—after Jim Harrison
The wine and whiskey, I am certain,
do not compliment the anti-depressants,
as well as I wish they would; yet, “all this time
counting the mind, counting crows”—
I pour a new glass with a touch of ice
to begin this conversation:
Hell has come to us as a heaven
we will never know, like Sappho’s apple
dangling slightly beyond our fingers
which grasp only at still air.
Where do we go when things fall apart?
In 1978, Buddha’s birthday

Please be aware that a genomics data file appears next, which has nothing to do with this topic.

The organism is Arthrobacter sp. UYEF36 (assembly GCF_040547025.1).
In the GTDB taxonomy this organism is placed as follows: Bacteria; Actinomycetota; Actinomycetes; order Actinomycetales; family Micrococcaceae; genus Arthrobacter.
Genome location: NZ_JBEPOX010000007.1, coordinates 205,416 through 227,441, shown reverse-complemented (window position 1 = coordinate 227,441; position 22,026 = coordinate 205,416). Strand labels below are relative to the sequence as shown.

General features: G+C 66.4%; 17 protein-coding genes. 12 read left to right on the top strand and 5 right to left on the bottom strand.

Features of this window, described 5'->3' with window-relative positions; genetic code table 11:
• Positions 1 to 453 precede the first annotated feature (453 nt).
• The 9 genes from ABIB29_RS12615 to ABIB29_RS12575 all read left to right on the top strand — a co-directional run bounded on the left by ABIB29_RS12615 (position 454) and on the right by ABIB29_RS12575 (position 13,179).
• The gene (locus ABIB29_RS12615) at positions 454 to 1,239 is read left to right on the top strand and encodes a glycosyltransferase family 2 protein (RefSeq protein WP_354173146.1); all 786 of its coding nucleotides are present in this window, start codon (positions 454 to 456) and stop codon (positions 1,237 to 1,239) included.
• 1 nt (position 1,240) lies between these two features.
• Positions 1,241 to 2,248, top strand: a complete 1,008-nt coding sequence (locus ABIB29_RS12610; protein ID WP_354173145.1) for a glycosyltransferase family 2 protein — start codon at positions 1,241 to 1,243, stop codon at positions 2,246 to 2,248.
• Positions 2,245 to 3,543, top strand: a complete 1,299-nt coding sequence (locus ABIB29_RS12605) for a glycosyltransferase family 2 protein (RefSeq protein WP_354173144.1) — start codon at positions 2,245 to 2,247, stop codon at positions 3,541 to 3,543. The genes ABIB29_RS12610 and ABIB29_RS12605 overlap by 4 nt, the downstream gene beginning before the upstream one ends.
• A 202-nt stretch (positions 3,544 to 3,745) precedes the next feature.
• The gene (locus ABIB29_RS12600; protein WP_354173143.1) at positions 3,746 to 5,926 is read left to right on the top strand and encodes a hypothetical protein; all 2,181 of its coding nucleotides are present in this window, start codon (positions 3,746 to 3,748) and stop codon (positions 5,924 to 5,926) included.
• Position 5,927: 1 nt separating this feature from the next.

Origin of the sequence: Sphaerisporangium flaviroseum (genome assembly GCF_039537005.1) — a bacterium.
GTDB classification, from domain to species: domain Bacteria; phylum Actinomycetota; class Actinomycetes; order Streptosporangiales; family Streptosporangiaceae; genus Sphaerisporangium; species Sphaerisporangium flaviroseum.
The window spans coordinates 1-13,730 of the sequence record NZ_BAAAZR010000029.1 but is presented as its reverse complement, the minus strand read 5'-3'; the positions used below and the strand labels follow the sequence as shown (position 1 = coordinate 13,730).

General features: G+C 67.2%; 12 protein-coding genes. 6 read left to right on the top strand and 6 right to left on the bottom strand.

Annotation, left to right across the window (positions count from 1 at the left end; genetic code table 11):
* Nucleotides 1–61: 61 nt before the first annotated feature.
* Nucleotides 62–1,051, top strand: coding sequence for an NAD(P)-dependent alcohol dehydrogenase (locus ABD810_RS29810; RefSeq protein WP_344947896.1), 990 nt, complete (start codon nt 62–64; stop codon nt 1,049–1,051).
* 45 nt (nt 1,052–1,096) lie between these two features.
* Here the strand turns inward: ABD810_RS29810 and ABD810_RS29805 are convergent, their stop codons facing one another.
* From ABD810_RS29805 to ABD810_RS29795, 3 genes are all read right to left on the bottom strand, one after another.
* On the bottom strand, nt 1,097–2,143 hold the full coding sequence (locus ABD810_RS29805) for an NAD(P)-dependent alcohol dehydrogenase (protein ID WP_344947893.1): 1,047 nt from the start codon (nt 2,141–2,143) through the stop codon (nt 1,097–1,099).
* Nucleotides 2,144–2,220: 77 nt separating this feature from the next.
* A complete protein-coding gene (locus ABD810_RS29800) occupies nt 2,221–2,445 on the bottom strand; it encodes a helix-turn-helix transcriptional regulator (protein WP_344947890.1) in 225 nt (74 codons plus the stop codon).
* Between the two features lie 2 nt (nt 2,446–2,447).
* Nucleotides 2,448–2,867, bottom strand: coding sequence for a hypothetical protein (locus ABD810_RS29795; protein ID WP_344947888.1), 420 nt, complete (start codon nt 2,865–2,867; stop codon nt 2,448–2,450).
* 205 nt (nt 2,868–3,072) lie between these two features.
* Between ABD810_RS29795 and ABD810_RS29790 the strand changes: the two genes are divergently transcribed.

was three days after my eighteenth.
I was a crumpled bag of emotion:
my father had died two months earlier;
I was in love (and still am) with the girl
I would marry. I moved, two months later,
125 miles to the north, leaving my hometown
forever, yet still trailing all my doubts and fears
behind like crows along a fence line
who caw and flutter, marking
their constant presence with darker eyes.
We think we can escape ourselves,
ignoring the crows flying in and out
between the twisted oaks nearby.
We flee burning madly as we go;
yet, we can only be ourselves,
and, most days, that is not enough
to keep our fears balanced tightly
like circus clowns spinning plates
atop long fragile poles through the night.
(September 15, 2021)